Get dark money out of our democracy

 
 
  

Confirmation hearings for Judge Ketanji Brown Jackson, President Biden’s pick to replace Justice Stephen Breyer on the US Supreme Court, began yesterday in the Senate Judiciary Committee. The hearings will continue the rest of the week, after which the Committee will vote on whether to send her nomination to the full Senate for consideration.

To the surprise of absolutely no one, most Republican Senators are opposing Judge Jackson’s nomination. They’ve thrown out a variety of absurd attacks on her character and record, but for this week’s Closer Look, we wanted to highlight one charge in particular – Mitch McConnell’s claim that she is supported by “dark-money far-left activists.

While it’s true that some progressive advocacy groups that are supporting her nomination don’t disclose their donors, the hypocrisy in McConnell’s position is truly breathtaking. He gladly accepted the support of dark money groups, like Judicial Crisis Network, that championed the nominations of Justices Gorsuch, Kavanaugh, and Barrett and are now actively opposing Judge Jackson’s nomination. McConnell also seems to have conveniently forgotten about his OWN dark money group, One Nation, that he effectively controls with his former chief of staff.

Hypocrisy aside, if Judge Jackson’s nomination process can shine a spotlight on the need to address the outsized influence of dark money groups in our democracy, that’s a net positive. These groups, born from the 2010 Citizens United Supreme Court ruling, have spent roughly $1 billion to influence elections and other political proceedings over the last decade.

Dark money groups are corrosive to the ideal of political equality in America. Voters have a right to know who is spending how much and in what ways to influence the political arena, especially when that spending is essentially unlimited.

It doesn’t matter what cause dark money groups are championing – even if it happens to be one that we agree with. At the end of the day, it’s unfair for rich people to have a disproportionate amount of power in our politics and our government just because of their wealth. It’s especially unfair when that money can be spent without any sort of transparency or accountability. As Former Secretary of Labor Robert Reich said in Saving Capitalism, “…freedom of speech is the freedom to be heard, and most citizens’ freedom to be heard is reduced when those who have the deepest pockets get the loudest voice.”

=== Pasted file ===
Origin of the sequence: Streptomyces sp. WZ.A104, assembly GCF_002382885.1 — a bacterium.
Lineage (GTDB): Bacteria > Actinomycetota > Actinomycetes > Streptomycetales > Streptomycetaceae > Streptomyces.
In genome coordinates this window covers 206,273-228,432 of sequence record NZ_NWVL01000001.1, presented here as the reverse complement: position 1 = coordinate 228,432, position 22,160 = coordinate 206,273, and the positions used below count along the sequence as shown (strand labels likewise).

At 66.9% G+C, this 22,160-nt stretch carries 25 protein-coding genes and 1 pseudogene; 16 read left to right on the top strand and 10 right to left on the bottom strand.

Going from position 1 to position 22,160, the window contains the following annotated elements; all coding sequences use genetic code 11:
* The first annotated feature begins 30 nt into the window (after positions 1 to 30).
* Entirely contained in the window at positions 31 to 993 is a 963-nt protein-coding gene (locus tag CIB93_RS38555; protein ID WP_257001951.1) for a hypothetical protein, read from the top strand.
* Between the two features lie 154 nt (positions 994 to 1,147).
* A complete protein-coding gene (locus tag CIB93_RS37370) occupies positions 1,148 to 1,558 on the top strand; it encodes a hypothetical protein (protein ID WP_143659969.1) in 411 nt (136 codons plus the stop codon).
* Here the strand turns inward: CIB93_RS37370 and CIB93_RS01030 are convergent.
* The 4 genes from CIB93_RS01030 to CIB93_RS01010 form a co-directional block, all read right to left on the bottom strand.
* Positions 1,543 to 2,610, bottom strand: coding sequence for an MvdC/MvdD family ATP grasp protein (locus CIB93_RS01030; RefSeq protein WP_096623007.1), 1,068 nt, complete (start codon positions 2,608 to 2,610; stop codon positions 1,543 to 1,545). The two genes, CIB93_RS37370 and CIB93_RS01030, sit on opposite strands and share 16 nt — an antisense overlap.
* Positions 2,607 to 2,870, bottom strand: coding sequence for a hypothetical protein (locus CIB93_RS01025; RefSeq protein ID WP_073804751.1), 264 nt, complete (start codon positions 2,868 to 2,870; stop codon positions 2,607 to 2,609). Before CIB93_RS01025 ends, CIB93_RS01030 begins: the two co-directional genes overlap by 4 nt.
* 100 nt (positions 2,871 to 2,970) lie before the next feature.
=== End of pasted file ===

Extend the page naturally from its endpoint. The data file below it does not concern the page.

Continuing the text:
It’s time, therefore, that we reform the campaign finance system in America to get big money out of our elections and politics more generally. This could involve, among other things, reversing Citizens United (and subsequent rulings like SpeechNow v. FEC and Americans for Prosperity Foundation v. Bonta), instituting stricter limits on campaign contributions from wealthy individuals, and moving towards public funding of elections. More immediately, it could involve passing the Disclose Act, which seeks to limit the role of dark money groups in elections and has the support of President Biden.

Since the Supreme Court is effectively responsible for the birth of dark money groups, it would be nice if we could also hope for a judicial fix in the face of legislative paralysis, but Judge Jackson’s nomination unfortunately won’t change the conservative supermajority that ushered in these absurd campaign finance laws.

Nevertheless, we hope that if Judge Jackson is confirmed as the next Supreme Court Justice she will rule on behalf of all Americans, not just the rich and powerful, and that the growing attention to dark money groups that her nomination has garnered will spur Americans to action in the name of political equality.

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